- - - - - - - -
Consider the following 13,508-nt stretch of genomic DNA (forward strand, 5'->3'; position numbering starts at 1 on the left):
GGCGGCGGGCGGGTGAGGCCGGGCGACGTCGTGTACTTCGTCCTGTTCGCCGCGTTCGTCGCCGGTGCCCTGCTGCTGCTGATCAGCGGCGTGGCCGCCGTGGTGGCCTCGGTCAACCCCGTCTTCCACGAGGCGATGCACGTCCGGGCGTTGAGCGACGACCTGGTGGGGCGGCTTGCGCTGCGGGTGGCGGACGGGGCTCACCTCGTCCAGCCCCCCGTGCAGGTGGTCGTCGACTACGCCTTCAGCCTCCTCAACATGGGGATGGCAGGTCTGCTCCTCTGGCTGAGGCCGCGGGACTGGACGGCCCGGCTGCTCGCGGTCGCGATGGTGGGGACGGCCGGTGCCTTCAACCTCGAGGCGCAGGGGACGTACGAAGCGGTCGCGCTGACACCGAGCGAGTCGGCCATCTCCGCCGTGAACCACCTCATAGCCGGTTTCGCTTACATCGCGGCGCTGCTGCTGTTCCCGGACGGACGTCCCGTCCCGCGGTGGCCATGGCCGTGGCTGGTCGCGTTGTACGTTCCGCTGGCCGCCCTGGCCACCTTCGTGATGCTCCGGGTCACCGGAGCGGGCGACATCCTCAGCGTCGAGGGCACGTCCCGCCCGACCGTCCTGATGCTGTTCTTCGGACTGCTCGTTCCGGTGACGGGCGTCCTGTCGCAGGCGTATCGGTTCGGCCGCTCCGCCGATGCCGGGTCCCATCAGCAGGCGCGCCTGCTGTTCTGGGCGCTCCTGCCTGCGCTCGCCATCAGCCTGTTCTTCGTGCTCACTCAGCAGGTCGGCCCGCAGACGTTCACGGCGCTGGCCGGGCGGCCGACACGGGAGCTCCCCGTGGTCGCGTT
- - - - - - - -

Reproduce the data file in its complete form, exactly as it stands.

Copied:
Consider the following 13,508-nt stretch of genomic DNA (forward strand, 5'->3'; position numbering starts at 1 on the left):
GGCGGCGGGCGGGTGAGGCCGGGCGACGTCGTGTACTTCGTCCTGTTCGCCGCGTTCGTCGCCGGTGCCCTGCTGCTGCTGATCAGCGGCGTGGCCGCCGTGGTGGCCTCGGTCAACCCCGTCTTCCACGAGGCGATGCACGTCCGGGCGTTGAGCGACGACCTGGTGGGGCGGCTTGCGCTGCGGGTGGCGGACGGGGCTCACCTCGTCCAGCCCCCCGTGCAGGTGGTCGTCGACTACGCCTTCAGCCTCCTCAACATGGGGATGGCAGGTCTGCTCCTCTGGCTGAGGCCGCGGGACTGGACGGCCCGGCTGCTCGCGGTCGCGATGGTGGGGACGGCCGGTGCCTTCAACCTCGAGGCGCAGGGGACGTACGAAGCGGTCGCGCTGACACCGAGCGAGTCGGCCATCTCCGCCGTGAACCACCTCATAGCCGGTTTCGCTTACATCGCGGCGCTGCTGCTGTTCCCGGACGGACGTCCCGTCCCGCGGTGGCCATGGCCGTGGCTGGTCGCGTTGTACGTTCCGCTGGCCGCCCTGGCCACCTTCGTGATGCTCCGGGTCACCGGAGCGGGCGACATCCTCAGCGTCGAGGGCACGTCCCGCCCGACCGTCCTGATGCTGTTCTTCGGACTGCTCGTTCCGGTGACGGGCGTCCTGTCGCAGGCGTATCGGTTCGGCCGCTCCGCCGATGCCGGGTCCCATCAGCAGGCGCGCCTGCTGTTCTGGGCGCTCCTGCCTGCGCTCGCCATCAGCCTGTTCTTCGTGCTCACTCAGCAGGTCGGCCCGCAGACGTTCACGGCGCTGGCCGGGCGGCCGACACGGGAGCTCCCCGTGGTCGCGTT